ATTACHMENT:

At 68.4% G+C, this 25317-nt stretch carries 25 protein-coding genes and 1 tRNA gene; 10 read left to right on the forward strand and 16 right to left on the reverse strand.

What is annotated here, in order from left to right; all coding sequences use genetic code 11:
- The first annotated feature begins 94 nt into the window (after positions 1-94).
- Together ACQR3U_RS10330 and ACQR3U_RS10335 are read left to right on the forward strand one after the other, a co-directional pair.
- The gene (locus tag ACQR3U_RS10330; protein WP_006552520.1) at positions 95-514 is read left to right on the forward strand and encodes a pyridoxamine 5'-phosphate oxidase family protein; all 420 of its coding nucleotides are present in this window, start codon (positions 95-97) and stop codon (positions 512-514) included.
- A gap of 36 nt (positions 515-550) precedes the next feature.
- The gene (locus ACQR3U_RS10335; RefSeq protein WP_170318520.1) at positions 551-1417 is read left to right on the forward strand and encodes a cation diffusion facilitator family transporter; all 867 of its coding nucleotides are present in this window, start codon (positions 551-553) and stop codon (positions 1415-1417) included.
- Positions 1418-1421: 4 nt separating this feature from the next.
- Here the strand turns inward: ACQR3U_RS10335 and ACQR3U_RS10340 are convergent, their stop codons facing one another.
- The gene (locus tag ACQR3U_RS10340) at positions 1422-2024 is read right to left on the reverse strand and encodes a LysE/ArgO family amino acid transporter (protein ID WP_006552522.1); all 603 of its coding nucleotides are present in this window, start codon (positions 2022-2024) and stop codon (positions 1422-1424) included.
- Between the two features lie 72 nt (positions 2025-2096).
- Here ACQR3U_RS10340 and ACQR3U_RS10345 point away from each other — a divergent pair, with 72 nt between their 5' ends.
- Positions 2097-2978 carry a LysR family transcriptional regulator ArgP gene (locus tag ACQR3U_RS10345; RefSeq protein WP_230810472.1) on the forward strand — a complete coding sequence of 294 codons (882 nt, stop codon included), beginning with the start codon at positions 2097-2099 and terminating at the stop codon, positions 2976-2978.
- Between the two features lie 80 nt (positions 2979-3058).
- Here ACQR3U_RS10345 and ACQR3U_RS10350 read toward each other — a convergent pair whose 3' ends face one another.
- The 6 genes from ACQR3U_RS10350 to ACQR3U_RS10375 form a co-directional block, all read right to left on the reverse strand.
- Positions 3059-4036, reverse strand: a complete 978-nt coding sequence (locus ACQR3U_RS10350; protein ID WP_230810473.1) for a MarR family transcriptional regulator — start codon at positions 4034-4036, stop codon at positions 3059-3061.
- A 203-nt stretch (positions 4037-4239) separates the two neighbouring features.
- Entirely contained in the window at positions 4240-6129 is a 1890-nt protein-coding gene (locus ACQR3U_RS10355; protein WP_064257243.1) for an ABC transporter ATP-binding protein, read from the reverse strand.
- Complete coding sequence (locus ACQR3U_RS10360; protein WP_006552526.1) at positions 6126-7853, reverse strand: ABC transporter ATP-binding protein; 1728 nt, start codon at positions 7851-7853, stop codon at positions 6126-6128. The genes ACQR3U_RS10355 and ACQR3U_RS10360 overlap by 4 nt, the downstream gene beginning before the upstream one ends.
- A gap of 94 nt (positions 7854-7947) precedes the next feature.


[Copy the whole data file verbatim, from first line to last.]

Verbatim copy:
At 68.4% G+C, this 25317-nt stretch carries 25 protein-coding genes and 1 tRNA gene; 10 read left to right on the forward strand and 16 right to left on the reverse strand.

What is annotated here, in order from left to right; all coding sequences use genetic code 11:
- The first annotated feature begins 94 nt into the window (after positions 1-94).
- Together ACQR3U_RS10330 and ACQR3U_RS10335 are read left to right on the forward strand one after the other, a co-directional pair.
- The gene (locus tag ACQR3U_RS10330; protein WP_006552520.1) at positions 95-514 is read left to right on the forward strand and encodes a pyridoxamine 5'-phosphate oxidase family protein; all 420 of its coding nucleotides are present in this window, start codon (positions 95-97) and stop codon (positions 512-514) included.
- A gap of 36 nt (positions 515-550) precedes the next feature.
- The gene (locus ACQR3U_RS10335; RefSeq protein WP_170318520.1) at positions 551-1417 is read left to right on the forward strand and encodes a cation diffusion facilitator family transporter; all 867 of its coding nucleotides are present in this window, start codon (positions 551-553) and stop codon (positions 1415-1417) included.
- Positions 1418-1421: 4 nt separating this feature from the next.
- Here the strand turns inward: ACQR3U_RS10335 and ACQR3U_RS10340 are convergent, their stop codons facing one another.
- The gene (locus tag ACQR3U_RS10340) at positions 1422-2024 is read right to left on the reverse strand and encodes a LysE/ArgO family amino acid transporter (protein ID WP_006552522.1); all 603 of its coding nucleotides are present in this window, start codon (positions 2022-2024) and stop codon (positions 1422-1424) included.
- Between the two features lie 72 nt (positions 2025-2096).
- Here ACQR3U_RS10340 and ACQR3U_RS10345 point away from each other — a divergent pair, with 72 nt between their 5' ends.
- Positions 2097-2978 carry a LysR family transcriptional regulator ArgP gene (locus tag ACQR3U_RS10345; RefSeq protein WP_230810472.1) on the forward strand — a complete coding sequence of 294 codons (882 nt, stop codon included), beginning with the start codon at positions 2097-2099 and terminating at the stop codon, positions 2976-2978.
- Between the two features lie 80 nt (positions 2979-3058).
- Here ACQR3U_RS10345 and ACQR3U_RS10350 read toward each other — a convergent pair whose 3' ends face one another.
- The 6 genes from ACQR3U_RS10350 to ACQR3U_RS10375 form a co-directional block, all read right to left on the reverse strand.
- Positions 3059-4036, reverse strand: a complete 978-nt coding sequence (locus ACQR3U_RS10350; protein ID WP_230810473.1) for a MarR family transcriptional regulator — start codon at positions 4034-4036, stop codon at positions 3059-3061.
- A 203-nt stretch (positions 4037-4239) separates the two neighbouring features.
- Entirely contained in the window at positions 4240-6129 is a 1890-nt protein-coding gene (locus ACQR3U_RS10355; protein WP_064257243.1) for an ABC transporter ATP-binding protein, read from the reverse strand.
- Complete coding sequence (locus ACQR3U_RS10360; protein WP_006552526.1) at positions 6126-7853, reverse strand: ABC transporter ATP-binding protein; 1728 nt, start codon at positions 7851-7853, stop codon at positions 6126-6128. The genes ACQR3U_RS10355 and ACQR3U_RS10360 overlap by 4 nt, the downstream gene beginning before the upstream one ends.
- A gap of 94 nt (positions 7854-7947) precedes the next feature.